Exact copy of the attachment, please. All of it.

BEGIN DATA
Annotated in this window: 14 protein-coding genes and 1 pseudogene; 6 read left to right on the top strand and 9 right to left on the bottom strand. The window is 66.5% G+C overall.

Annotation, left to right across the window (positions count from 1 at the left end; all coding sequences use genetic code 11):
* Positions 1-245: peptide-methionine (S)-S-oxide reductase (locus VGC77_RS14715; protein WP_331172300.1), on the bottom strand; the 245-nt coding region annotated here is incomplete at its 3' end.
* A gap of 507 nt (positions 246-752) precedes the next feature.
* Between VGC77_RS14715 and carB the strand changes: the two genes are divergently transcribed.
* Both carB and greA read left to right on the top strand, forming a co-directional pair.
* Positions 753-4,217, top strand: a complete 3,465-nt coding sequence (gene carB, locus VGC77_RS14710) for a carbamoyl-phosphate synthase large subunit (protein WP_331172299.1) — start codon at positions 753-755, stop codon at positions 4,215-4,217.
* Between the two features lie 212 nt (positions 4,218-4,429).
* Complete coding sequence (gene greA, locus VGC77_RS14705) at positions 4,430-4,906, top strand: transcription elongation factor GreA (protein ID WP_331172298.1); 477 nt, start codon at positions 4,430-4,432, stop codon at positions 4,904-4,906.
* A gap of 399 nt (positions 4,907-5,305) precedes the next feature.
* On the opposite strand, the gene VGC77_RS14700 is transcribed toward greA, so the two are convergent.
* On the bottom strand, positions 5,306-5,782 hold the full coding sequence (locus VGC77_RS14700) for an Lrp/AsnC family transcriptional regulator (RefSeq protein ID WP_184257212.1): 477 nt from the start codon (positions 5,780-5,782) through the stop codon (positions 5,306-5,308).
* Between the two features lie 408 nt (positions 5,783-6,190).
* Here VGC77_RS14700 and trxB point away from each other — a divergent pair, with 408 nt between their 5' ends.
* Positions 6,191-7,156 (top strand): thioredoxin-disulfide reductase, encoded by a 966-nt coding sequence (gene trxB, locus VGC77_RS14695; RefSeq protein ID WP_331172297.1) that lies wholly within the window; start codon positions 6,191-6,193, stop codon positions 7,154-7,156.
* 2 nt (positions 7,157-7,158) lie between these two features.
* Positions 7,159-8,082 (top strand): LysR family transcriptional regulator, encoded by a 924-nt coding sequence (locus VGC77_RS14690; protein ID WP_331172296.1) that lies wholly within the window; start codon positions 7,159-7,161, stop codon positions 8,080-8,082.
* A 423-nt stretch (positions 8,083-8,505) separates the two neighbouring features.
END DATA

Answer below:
Annotated in this window: 14 protein-coding genes and 1 pseudogene; 6 read left to right on the top strand and 9 right to left on the bottom strand. The window is 66.5% G+C overall.

Annotation, left to right across the window (positions count from 1 at the left end; all coding sequences use genetic code 11):
* Positions 1-245: peptide-methionine (S)-S-oxide reductase (locus VGC77_RS14715; protein WP_331172300.1), on the bottom strand; the 245-nt coding region annotated here is incomplete at its 3' end.
* A gap of 507 nt (positions 246-752) precedes the next feature.
* Between VGC77_RS14715 and carB the strand changes: the two genes are divergently transcribed.
* Both carB and greA read left to right on the top strand, forming a co-directional pair.
* Positions 753-4,217, top strand: a complete 3,465-nt coding sequence (gene carB, locus VGC77_RS14710) for a carbamoyl-phosphate synthase large subunit (protein WP_331172299.1) — start codon at positions 753-755, stop codon at positions 4,215-4,217.
* Between the two features lie 212 nt (positions 4,218-4,429).
* Complete coding sequence (gene greA, locus VGC77_RS14705) at positions 4,430-4,906, top strand: transcription elongation factor GreA (protein ID WP_331172298.1); 477 nt, start codon at positions 4,430-4,432, stop codon at positions 4,904-4,906.
* A gap of 399 nt (positions 4,907-5,305) precedes the next feature.
* On the opposite strand, the gene VGC77_RS14700 is transcribed toward greA, so the two are convergent.
* On the bottom strand, positions 5,306-5,782 hold the full coding sequence (locus VGC77_RS14700) for an Lrp/AsnC family transcriptional regulator (RefSeq protein ID WP_184257212.1): 477 nt from the start codon (positions 5,780-5,782) through the stop codon (positions 5,306-5,308).
* Between the two features lie 408 nt (positions 5,783-6,190).
* Here VGC77_RS14700 and trxB point away from each other — a divergent pair, with 408 nt between their 5' ends.
* Positions 6,191-7,156 (top strand): thioredoxin-disulfide reductase, encoded by a 966-nt coding sequence (gene trxB, locus VGC77_RS14695; RefSeq protein ID WP_331172297.1) that lies wholly within the window; start codon positions 6,191-6,193, stop codon positions 7,154-7,156.
* 2 nt (positions 7,157-7,158) lie between these two features.
* Positions 7,159-8,082 (top strand): LysR family transcriptional regulator, encoded by a 924-nt coding sequence (locus VGC77_RS14690; protein ID WP_331172296.1) that lies wholly within the window; start codon positions 7,159-7,161, stop codon positions 8,080-8,082.
* A 423-nt stretch (positions 8,083-8,505) separates the two neighbouring features.